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Created

Date Created
  • 2018-12

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Soccer and Coverage by American Sports Media

Description

This study utilized a literature review and an analysis of Google Trends and Google News data in order to investigate the coverage that American men’s soccer gets from the media

This study utilized a literature review and an analysis of Google Trends and Google News data in order to investigate the coverage that American men’s soccer gets from the media compared to that given to other major American sports. The literature review called upon a variety of peer-reviewed, scholarly entries, as well as journalistic articles and stories, to holistically argue that soccer receives short-sighted coverage from the American media. This section discusses topics such as import substitution, stardom, and American exceptionalism. The Google analysis consisted of 30 specific comparisons in which one American soccer player was compared to another athlete playing in one of America’s major sports leagues. These comparisons allowed for concrete measurements in the difference in popularity and coverage between soccer players and their counterparts. Overall, both the literature review and Google analysis yielded firm and significant evidence that the American media’s coverage of soccer is lopsided, and that they do play a role in the sport’s difficulty to become popular in the American mainstream.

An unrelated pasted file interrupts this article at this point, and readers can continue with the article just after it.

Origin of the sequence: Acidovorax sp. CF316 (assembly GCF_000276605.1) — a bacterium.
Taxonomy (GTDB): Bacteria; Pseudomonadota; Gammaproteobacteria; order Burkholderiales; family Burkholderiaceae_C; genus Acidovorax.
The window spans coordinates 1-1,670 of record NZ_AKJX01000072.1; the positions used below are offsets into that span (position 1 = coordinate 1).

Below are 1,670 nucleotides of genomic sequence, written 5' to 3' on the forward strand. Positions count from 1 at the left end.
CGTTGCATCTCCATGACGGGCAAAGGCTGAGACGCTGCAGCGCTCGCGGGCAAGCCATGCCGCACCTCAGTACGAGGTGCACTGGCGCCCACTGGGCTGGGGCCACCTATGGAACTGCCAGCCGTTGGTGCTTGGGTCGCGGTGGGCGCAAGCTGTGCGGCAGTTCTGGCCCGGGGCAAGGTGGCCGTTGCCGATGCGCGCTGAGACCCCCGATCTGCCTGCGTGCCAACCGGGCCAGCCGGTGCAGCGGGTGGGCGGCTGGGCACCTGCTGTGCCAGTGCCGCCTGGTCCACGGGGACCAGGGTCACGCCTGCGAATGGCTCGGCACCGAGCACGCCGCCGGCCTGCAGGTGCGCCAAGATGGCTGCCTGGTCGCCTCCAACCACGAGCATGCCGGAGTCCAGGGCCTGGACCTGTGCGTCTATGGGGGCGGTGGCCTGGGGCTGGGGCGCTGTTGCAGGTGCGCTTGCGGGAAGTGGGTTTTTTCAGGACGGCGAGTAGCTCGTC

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Created

Date Created
  • 2021-05

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Courts of Cultures

Description

The sport of tennis is played in over 100 countries and over 256 Division I collegiate programs across the United States. Each program contains 8-10 individual athletes for both men's

The sport of tennis is played in over 100 countries and over 256 Division I collegiate programs across the United States. Each program contains 8-10 individual athletes for both men's and women's rosters. When first observing a roster from any Division I program, people will see that many of the athletes are international. Courts of Cultures is a documentary about the lives of five select tennis athletes of how they have adjusted to life in the United States, the shift in cultures and the transition into playing in collegiate tennis. Makey Rakotomalala (France), Pierre Louis Dodens (Switzerland), Thomas Wright (Great Britain), Lauryn John-Baptiste (England), and Tereza Kolarova (Czech Republic) all share their experiences of coming to Arizona State University and give insight into what life adjustments they have made not only for the college lifestyle, but international living as well. Head coaches Matt Hill (men's) and Sheila McInerney (women's) also speak to the recruitment of international students and how new technology has made the process simpler. In many countries, you either have to go professional in tennis out of high school, or toss away the racquet and just go to college for academics. Being able to play tennis and go to school benefits these athletes because they are able to improve on their skills and earn a degree. Each athlete featured in this film has a different story and a different background, but they all find commonality on the tennis court. A worldwide sport that has brought worldwide talent to Tempe. Courts of Cultures was directed, photographed, edited, and produced by Blaine McCormick along with narration by Scotty Gange.

Contributors

Created

Date Created
  • 2018-12